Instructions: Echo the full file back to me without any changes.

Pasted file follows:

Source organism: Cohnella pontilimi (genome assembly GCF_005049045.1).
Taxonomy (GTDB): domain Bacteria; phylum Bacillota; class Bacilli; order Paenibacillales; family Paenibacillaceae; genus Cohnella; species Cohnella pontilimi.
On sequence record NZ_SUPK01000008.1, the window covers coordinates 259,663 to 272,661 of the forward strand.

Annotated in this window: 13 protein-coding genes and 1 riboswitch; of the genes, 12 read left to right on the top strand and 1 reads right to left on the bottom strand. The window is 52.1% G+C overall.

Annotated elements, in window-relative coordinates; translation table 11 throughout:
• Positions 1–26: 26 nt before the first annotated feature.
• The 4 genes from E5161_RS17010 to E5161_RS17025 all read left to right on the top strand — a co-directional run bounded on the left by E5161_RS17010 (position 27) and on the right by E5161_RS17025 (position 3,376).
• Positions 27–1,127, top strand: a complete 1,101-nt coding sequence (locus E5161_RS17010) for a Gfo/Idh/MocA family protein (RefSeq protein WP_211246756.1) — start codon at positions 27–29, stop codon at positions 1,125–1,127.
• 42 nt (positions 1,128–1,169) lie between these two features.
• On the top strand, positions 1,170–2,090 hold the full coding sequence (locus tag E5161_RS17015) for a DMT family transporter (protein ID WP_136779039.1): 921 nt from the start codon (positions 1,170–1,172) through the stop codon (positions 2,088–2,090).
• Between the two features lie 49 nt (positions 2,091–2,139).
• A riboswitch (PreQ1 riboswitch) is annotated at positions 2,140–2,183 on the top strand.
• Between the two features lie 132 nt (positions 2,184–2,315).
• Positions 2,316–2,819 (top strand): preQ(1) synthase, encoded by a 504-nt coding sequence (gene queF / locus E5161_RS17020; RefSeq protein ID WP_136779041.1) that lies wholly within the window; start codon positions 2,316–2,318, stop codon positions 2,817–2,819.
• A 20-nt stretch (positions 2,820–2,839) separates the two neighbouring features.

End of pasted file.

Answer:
Source organism: Cohnella pontilimi (genome assembly GCF_005049045.1).
Taxonomy (GTDB): domain Bacteria; phylum Bacillota; class Bacilli; order Paenibacillales; family Paenibacillaceae; genus Cohnella; species Cohnella pontilimi.
On sequence record NZ_SUPK01000008.1, the window covers coordinates 259,663 to 272,661 of the forward strand.

Annotated in this window: 13 protein-coding genes and 1 riboswitch; of the genes, 12 read left to right on the top strand and 1 reads right to left on the bottom strand. The window is 52.1% G+C overall.

Annotated elements, in window-relative coordinates; translation table 11 throughout:
• Positions 1–26: 26 nt before the first annotated feature.
• The 4 genes from E5161_RS17010 to E5161_RS17025 all read left to right on the top strand — a co-directional run bounded on the left by E5161_RS17010 (position 27) and on the right by E5161_RS17025 (position 3,376).
• Positions 27–1,127, top strand: a complete 1,101-nt coding sequence (locus E5161_RS17010) for a Gfo/Idh/MocA family protein (RefSeq protein WP_211246756.1) — start codon at positions 27–29, stop codon at positions 1,125–1,127.
• 42 nt (positions 1,128–1,169) lie between these two features.
• On the top strand, positions 1,170–2,090 hold the full coding sequence (locus tag E5161_RS17015) for a DMT family transporter (protein ID WP_136779039.1): 921 nt from the start codon (positions 1,170–1,172) through the stop codon (positions 2,088–2,090).
• Between the two features lie 49 nt (positions 2,091–2,139).
• A riboswitch (PreQ1 riboswitch) is annotated at positions 2,140–2,183 on the top strand.
• Between the two features lie 132 nt (positions 2,184–2,315).
• Positions 2,316–2,819 (top strand): preQ(1) synthase, encoded by a 504-nt coding sequence (gene queF / locus E5161_RS17020; RefSeq protein ID WP_136779041.1) that lies wholly within the window; start codon positions 2,316–2,318, stop codon positions 2,817–2,819.
• A 20-nt stretch (positions 2,820–2,839) separates the two neighbouring features.